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Gifting Tax-Free in 2023

Since last month, the annual tax gift amount you can exclude has increased to $17,000 for this upcoming tax season. This means that $17,000 is the total you can gift to anyone throughout the year without facing any tax implications. The exclusion amount used to be $10,000, and that was the amount for several years. However, the annual gift tax exclusion has increased steadily since last year.


Annual exclusion gifts allow taxpayers to move money to friends or family members out of their taxable estate, which ultimately allows the taxpayer to be free of any gift tax or estate penalties. However, If a gift is made that exceeds the $17,000 ceiling, the taxpayer will most likely have to use up their lifetime exemption total to pay the overage.

As of 2023, the federal lifetime exemption amount is $12,920,000. When you adjust for inflation, that exemption amount decreases to $5,000,000 in 2026.

Take Advantage

All of the upcoming changes for this tax season have people planning for the future and thinking of the best ways to gift their wealth to the next generation without facing any tax implications. Here are some tips to follow for tax-free gifting.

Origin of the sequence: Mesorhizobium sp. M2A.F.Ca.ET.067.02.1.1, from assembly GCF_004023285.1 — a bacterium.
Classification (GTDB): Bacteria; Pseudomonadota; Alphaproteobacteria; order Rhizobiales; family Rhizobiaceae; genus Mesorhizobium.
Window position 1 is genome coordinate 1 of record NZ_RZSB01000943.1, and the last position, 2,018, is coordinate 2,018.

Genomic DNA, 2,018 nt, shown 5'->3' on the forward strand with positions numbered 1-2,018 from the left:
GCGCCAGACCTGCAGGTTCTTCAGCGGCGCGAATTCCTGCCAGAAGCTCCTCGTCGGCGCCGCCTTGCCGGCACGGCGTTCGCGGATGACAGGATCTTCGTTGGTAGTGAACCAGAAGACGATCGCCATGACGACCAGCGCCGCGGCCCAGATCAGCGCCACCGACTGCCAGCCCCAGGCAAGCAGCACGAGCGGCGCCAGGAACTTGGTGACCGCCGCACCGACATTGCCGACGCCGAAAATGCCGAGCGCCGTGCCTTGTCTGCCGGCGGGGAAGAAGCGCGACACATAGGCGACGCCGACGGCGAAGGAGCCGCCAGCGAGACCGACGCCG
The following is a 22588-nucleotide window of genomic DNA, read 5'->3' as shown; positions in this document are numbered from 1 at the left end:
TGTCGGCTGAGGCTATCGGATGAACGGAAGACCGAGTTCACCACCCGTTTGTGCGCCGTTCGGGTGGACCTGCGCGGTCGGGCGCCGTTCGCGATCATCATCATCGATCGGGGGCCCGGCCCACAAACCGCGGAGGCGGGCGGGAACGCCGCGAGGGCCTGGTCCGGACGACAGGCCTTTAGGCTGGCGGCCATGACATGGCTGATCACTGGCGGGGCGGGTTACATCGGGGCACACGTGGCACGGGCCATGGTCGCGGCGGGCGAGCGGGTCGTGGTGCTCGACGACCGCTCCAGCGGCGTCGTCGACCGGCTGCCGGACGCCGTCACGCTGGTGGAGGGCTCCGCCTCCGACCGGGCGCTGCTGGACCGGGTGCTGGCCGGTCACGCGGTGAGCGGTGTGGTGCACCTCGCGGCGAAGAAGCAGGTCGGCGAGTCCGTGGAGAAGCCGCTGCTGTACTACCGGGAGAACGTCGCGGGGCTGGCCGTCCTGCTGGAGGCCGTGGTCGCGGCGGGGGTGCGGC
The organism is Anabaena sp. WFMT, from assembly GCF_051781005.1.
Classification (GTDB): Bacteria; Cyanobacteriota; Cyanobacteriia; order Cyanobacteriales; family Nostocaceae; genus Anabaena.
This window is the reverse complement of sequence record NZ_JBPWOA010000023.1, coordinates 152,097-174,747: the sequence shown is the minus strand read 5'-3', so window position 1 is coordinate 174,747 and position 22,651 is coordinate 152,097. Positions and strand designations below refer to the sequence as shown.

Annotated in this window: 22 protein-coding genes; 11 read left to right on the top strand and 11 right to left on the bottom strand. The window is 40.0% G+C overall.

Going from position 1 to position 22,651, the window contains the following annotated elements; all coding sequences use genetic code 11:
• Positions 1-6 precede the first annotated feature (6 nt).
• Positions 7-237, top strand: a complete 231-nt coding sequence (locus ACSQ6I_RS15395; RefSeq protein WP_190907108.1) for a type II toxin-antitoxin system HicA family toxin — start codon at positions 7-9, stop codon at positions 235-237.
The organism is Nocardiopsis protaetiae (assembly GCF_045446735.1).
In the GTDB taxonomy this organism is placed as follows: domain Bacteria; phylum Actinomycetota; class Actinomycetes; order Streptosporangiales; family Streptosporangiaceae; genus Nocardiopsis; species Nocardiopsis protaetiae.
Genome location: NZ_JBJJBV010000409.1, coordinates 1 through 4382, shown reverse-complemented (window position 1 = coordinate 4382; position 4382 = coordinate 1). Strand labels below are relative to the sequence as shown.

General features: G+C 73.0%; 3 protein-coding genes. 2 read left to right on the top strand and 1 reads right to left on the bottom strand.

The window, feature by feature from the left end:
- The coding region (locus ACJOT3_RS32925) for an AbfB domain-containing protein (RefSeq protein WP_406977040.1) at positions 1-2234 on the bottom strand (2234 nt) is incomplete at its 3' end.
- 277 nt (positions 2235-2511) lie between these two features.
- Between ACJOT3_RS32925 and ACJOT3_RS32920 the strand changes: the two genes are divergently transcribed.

The $17,000 amount applies to every person, which means if a taxpayer has ten family members they want to gift that amount to, they would gift a total of $170,000 without facing any tax implications. If this taxpayer is married, this amount can double as their spouse can gift the same amount to the same people free of penalties.

The old-fashioned way of writing checks is more beneficial in this situation when compared to electronic payment apps such as Venmo or PayPal. The IRS is cracking down on electronic payments made on these apps, specifically any payment over $500. In order to avoid questions from the IRS about the transaction being taxable, just write a check.

Irrevocable Trusts

If the gifting taxpayer does not want the beneficiary to receive the gift at a young age or if the beneficiary is inexperienced in handling finances, the taxpayer is allowed to give the gift through an irrevocable trust. An Irrevocable trust ultimately allows the taxpayer to control when the gift is distributed.

Another option for the taxpayer is keeping the money in a trust and letting the beneficiary, or trustee dictate when the cash is distributed. If the taxpayer is making yearly exclusion gifts, this is a good option as the sum of annual gifts will quickly add up.

Wrap Up

The total exclusion gift amount being raised is certainly good news for all taxpayers wanting to spread their wealth, without Uncle Sam getting his hand in the purse. Knowing the different ways to avoid paying any penalties or owing any money. If you have any more questions about gifting to beneficiaries, give us a call at 516-541-6549 or visit for more information.

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